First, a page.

The Designer in the Box

Last fall, I playtested a game at Metatopia, a game design conference. The game was Ross Rifles, an upcoming TTRPG from Dundas West Games about Canadians in World War I. Daniel Kwan, one of the game’s authors, did a fantastic job running the game. Daniel is an educator with an encyclopedic knowledge of the Canadian experience in World War I, and he poured that knowledge into the session, describing the guns, rations, and trenches in vivid detail. The game itself does a great job of modeling the tension and danger inherent in war, and the mental and physical toll it takes on everyone involved.

After the playtest, Daniel asked us for feedback. I praised him for the level of detail he was able to bring into the game, but added a caveat: “You won’t come in the box.” I loved what I played, but I was playing with a game master who had spent years studying World War I and crafting a game based on it. If I was the game master, would I be able to recreate that experience?

Daniel and his team, to their credit, have included a lot of historical background in their rulebook, character sheets, and other materials. I’m sure their final product will do everything it can to help players incorporate historical color in their roleplaying. But this gets at a larger point—a roleplaying game is not a static work of art like a book or a movie. TTRPGs are more like a script or sheet music: they must be performed, and that performance requires practice and skill. And just as an experienced musician can reproduce all of the subtlety in a work of music, a group of experienced roleplayers can reproduce a designer’s vision during play.1

If we accept that playing a roleplaying game is a performance, and that to experience a roleplaying game as intended by its designer requires skilled performers, why don’t we teach people how to perform? Composers need skilled musicians, and playwrights need skilled actors. Don’t designers need skilled players?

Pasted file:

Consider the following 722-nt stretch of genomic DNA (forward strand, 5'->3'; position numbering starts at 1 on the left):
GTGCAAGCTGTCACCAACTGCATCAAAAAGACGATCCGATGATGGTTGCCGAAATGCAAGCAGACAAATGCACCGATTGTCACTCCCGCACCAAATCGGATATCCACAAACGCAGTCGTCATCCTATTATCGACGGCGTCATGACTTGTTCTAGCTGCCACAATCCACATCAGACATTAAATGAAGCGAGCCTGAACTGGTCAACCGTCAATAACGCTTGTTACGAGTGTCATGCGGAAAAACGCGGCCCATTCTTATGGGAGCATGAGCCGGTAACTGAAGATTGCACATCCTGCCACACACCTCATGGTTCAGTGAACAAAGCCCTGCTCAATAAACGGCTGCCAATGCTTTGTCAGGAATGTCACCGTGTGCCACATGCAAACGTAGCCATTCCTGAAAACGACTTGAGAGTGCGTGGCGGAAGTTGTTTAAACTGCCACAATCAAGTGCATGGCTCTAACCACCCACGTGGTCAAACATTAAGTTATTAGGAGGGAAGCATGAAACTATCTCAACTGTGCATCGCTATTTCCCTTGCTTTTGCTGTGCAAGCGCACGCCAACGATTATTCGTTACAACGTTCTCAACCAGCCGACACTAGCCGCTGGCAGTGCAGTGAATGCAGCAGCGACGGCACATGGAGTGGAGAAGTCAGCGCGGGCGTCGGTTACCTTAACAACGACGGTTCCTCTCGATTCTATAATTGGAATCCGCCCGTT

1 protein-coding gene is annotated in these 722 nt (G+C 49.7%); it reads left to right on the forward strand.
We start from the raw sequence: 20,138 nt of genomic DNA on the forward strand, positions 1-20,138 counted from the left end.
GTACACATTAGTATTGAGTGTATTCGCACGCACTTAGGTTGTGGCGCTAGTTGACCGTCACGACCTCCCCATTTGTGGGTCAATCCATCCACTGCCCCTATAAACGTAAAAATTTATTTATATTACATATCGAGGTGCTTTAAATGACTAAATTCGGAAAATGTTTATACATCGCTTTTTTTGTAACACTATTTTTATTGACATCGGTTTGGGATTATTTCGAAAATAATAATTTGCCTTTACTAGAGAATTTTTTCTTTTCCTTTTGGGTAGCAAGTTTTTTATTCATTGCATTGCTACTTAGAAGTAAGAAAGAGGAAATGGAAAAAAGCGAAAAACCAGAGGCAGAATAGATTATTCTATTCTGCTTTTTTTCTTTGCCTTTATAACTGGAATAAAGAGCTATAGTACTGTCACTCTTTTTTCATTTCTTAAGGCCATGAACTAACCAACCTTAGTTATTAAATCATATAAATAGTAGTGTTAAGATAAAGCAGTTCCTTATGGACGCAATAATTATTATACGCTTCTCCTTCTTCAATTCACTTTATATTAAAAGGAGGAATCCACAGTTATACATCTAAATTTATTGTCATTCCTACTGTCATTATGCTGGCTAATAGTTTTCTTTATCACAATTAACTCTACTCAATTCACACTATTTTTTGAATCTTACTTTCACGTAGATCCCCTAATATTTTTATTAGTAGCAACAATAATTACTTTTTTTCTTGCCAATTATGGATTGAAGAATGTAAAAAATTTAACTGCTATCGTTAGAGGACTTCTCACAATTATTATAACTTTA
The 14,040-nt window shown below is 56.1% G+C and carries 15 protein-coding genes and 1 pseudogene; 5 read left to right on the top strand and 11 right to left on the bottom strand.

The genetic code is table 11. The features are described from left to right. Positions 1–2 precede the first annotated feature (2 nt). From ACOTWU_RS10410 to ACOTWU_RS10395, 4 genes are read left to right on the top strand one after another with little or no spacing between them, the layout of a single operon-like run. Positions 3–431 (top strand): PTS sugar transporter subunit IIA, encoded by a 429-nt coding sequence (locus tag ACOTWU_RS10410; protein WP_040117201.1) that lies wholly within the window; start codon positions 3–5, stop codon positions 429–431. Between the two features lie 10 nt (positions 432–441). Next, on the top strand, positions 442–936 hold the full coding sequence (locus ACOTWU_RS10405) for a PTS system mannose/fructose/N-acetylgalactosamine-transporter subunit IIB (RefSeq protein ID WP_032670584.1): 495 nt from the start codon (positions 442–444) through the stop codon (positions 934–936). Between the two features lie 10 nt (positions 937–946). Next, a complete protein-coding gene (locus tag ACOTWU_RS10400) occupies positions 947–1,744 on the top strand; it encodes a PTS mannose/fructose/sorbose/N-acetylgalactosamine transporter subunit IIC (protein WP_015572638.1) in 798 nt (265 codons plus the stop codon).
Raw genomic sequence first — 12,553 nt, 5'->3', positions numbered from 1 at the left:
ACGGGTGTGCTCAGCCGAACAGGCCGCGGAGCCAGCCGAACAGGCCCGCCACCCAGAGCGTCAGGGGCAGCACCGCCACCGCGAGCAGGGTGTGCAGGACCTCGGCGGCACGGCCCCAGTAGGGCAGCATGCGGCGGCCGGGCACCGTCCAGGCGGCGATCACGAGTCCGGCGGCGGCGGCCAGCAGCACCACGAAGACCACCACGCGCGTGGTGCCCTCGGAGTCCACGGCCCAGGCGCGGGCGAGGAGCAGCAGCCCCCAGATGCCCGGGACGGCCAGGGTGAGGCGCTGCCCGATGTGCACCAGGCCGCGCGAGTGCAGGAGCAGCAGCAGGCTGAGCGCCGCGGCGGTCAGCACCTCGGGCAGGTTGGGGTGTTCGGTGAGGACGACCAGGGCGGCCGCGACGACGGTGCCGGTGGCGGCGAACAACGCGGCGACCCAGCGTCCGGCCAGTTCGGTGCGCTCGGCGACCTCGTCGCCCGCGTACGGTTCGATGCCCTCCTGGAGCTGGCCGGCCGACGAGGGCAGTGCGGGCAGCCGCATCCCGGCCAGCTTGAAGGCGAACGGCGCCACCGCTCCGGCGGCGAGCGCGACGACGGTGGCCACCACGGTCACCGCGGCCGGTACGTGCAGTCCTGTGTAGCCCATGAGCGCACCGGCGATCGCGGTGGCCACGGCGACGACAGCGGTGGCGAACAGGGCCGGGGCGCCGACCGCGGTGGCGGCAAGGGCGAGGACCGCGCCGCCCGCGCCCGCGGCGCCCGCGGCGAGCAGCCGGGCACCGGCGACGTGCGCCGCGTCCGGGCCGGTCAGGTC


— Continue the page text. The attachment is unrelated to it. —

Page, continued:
Robin Laws seems to think so. In his 2002 book Robin’s Laws of Good Game-Mastering, he argues that the work of the game designer accounts for, at most, 30% of whether or not a group has a good gaming session. The rest of the work, Laws argues, falls on the group itself. He continues:

If roleplaying is to grow creatively, game designers will have to continue to experiment and push the limits, just as painters, musicians and authors have done ever since their respective fields were bom. But if we’re to improve the quality of individual games and the overall popularity of the form, we need to look more closely at the other 70% of the experience, the part that arises from each group’s individual interactions.

It is my intention to do just that.

Welcome to Knowledge Check, a monthly series on the art of playing roleplaying games. I’m Sam Hotchkiss, a game designer and long-time roleplayer. I’ve spent years reading everything I can get my hands on about roleplaying theory and the art of gamemastering, teaching it, and applying it to my play and game design. With this blog, I hope to help you improve the way you play roleplaying games by exposing you to theories, ideas, and best practices from around the industry.

Next month, I will be exploring the Big Model, a way of understanding the act of roleplaying.

  1. Performers can also reinterpret the work in their performance, producing a new work with added meaning. This can be seen, for example, in opera, where most productions are of the same dozen or so works portrayed in a novel context. [return]
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